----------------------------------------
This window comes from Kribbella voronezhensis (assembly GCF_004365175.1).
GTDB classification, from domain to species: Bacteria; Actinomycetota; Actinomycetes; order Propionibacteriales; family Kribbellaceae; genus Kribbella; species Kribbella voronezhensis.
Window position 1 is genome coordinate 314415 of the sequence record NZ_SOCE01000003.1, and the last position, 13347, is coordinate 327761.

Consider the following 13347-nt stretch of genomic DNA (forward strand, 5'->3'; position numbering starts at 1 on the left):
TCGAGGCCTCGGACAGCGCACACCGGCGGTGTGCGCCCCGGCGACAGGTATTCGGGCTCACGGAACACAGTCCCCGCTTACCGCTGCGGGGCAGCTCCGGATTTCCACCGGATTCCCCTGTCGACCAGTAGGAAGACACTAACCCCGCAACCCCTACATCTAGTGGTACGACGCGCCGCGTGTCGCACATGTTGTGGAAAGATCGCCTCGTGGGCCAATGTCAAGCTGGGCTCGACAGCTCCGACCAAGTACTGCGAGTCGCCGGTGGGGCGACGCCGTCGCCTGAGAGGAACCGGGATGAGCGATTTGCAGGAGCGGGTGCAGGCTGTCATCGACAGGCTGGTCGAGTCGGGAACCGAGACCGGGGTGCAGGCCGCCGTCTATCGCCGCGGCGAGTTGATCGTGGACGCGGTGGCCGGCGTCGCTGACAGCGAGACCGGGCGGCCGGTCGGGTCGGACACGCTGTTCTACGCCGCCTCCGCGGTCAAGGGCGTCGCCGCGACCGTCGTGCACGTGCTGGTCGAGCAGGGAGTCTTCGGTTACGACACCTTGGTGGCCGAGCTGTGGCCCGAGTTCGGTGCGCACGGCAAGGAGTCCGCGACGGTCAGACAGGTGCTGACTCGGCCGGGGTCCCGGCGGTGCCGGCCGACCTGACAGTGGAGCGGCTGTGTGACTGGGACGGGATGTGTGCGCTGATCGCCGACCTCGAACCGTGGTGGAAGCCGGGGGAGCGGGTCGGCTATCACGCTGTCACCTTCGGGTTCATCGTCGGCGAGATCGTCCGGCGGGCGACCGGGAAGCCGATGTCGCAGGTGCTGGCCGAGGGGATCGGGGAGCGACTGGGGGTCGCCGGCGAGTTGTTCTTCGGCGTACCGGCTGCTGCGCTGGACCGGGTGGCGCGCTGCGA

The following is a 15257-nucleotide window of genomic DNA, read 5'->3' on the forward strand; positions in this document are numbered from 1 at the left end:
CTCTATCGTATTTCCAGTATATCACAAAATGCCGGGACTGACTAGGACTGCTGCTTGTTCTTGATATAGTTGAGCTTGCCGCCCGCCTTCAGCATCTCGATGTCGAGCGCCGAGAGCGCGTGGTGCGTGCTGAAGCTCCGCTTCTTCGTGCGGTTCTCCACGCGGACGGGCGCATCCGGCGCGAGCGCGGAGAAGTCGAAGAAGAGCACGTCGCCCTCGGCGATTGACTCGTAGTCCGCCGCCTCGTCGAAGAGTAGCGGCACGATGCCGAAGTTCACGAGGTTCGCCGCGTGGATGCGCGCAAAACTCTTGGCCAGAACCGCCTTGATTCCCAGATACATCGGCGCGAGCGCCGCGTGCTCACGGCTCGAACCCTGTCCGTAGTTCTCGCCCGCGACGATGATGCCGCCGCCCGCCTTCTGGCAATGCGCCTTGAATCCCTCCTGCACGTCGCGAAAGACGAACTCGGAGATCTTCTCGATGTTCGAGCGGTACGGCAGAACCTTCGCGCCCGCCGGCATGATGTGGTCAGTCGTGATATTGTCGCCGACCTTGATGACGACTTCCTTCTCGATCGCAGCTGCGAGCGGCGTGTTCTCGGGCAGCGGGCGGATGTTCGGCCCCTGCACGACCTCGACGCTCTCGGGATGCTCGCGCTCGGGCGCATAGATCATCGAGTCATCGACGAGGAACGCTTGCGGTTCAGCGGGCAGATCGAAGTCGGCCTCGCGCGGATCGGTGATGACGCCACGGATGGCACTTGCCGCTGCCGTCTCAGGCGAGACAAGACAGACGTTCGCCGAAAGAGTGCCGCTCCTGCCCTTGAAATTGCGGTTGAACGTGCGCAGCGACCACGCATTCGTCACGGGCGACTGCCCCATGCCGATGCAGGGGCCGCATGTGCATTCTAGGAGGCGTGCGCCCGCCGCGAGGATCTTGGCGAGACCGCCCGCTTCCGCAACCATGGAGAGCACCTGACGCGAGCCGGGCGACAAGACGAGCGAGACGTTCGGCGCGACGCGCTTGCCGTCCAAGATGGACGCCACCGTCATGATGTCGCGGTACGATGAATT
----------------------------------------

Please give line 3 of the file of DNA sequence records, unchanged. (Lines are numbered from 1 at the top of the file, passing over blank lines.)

Window position 1 is genome coordinate 314415 of the sequence record NZ_SOCE01000003.1, and the last position, 13347, is coordinate 327761.